Your local luxury lifestyle magazine

Your local luxury lifestyle magazine


Create successful ePaper yourself

Turn your PDF publications into a flip-book with our unique Google optimized e-Paper software.

Grow<br />

your own<br />

The Royal Horticultural Society offers some<br />

expert advice for anyone looking to grow or<br />

maintain a pot-grown tree to enjoy year after<br />

year:<br />

Christmas trees can be grown from seed<br />

or cuttings - both semi-ripe and hardwood,<br />

but are usually bought as full size trees for<br />

displaying indoors.<br />

To reduce stress and damage to living trees,<br />

display them in a cool room.<br />

Bring trees indoors as late as possible – the<br />

weekend before Christmas is ideal.<br />

Do not keep living trees in the house any<br />

longer than 12 days, but be guided by the<br />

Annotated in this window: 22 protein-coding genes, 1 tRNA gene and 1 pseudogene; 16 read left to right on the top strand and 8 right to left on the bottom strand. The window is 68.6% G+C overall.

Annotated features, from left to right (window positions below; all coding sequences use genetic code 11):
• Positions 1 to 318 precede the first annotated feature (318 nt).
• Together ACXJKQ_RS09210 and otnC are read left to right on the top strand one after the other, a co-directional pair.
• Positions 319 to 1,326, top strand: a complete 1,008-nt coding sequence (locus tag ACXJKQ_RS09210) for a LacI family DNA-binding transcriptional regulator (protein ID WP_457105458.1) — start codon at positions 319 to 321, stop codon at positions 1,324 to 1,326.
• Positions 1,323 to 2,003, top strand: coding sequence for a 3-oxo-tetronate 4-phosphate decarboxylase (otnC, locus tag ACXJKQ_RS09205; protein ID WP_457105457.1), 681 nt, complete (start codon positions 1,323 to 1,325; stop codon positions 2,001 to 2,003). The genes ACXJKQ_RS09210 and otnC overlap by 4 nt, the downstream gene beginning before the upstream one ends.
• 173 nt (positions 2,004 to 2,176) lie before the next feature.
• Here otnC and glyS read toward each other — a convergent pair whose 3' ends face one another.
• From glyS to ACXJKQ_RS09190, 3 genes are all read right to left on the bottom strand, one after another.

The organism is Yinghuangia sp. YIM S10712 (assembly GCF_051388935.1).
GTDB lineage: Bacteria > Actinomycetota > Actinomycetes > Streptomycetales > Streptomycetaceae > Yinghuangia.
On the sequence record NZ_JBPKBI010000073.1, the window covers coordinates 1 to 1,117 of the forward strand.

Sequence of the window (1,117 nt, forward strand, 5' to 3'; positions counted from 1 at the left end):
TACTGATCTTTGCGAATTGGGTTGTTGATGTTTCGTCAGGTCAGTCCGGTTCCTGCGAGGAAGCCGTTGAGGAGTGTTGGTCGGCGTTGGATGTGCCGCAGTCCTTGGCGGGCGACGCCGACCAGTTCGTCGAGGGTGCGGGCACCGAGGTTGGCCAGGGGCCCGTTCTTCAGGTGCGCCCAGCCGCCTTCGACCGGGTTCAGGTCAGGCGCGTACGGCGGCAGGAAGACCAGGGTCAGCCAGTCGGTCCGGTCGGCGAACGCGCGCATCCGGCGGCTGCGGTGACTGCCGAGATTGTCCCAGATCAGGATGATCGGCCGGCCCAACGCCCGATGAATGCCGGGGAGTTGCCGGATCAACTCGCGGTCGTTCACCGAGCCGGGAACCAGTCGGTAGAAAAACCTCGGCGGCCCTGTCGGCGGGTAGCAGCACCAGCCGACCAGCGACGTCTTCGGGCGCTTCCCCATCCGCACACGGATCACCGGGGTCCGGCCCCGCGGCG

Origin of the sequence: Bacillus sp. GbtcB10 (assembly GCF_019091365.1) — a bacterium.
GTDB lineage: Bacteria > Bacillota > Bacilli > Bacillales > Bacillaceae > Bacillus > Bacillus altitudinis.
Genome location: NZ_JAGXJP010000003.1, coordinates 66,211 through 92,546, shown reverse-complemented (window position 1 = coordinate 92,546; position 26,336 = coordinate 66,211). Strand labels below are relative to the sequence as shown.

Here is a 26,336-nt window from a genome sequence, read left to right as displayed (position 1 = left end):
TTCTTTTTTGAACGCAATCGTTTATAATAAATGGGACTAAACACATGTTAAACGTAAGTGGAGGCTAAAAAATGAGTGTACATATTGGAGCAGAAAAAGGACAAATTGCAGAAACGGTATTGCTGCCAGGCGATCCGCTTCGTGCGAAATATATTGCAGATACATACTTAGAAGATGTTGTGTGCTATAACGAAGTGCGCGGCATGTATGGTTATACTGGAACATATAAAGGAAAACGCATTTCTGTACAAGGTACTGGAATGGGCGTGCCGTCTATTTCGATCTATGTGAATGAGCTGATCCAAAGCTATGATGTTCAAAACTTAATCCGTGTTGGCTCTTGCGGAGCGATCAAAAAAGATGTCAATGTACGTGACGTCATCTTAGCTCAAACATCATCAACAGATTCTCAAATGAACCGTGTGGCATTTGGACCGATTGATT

tree. If it looks unhappy, put it back outside.<br />

Either plant the tree out in the garden after<br />

Christmas or, if you want to bring it indoors<br />

again next year, grow it on in a container,<br />

moving it into a bigger pot annually until you<br />

reach the maximum size that can be moved<br />

comfortably (about 45cm or 18in diameter<br />

and depth). Soil-based John Innes No 2<br />

potting media is ideal.<br />

Christmas trees planted in pots will be limited<br />

in their size by the constraints of the pot.<br />

But if planted out in the garden, Christmas<br />

trees can get very large, reaching a height<br />

of about 15-20m (50-65ft) in 20 years, and<br />

possible eventual heights of about 40m<br />

(130ft). The smallest growing Christmas trees<br />

are probably Fraser firs, which reach about<br />

7m (23ft) after 20 years, attaining an eventual<br />

height of about 20m (65ft), and Korean firs,<br />

which reach 4m (13ft) in 20 years and an<br />

eventual height of 10m (33ft).<br />

Remember to ask your supplier where the<br />

trees come from, and to choose a locally<br />

sourced and grown tree, or one that has<br />

at least been grown in the UK rather than<br />

abroad.<br />

www.jaimemagazine.com<br />


Hooray! Your file is uploaded and ready to be published.

Saved successfully!

Ooh no, something went wrong!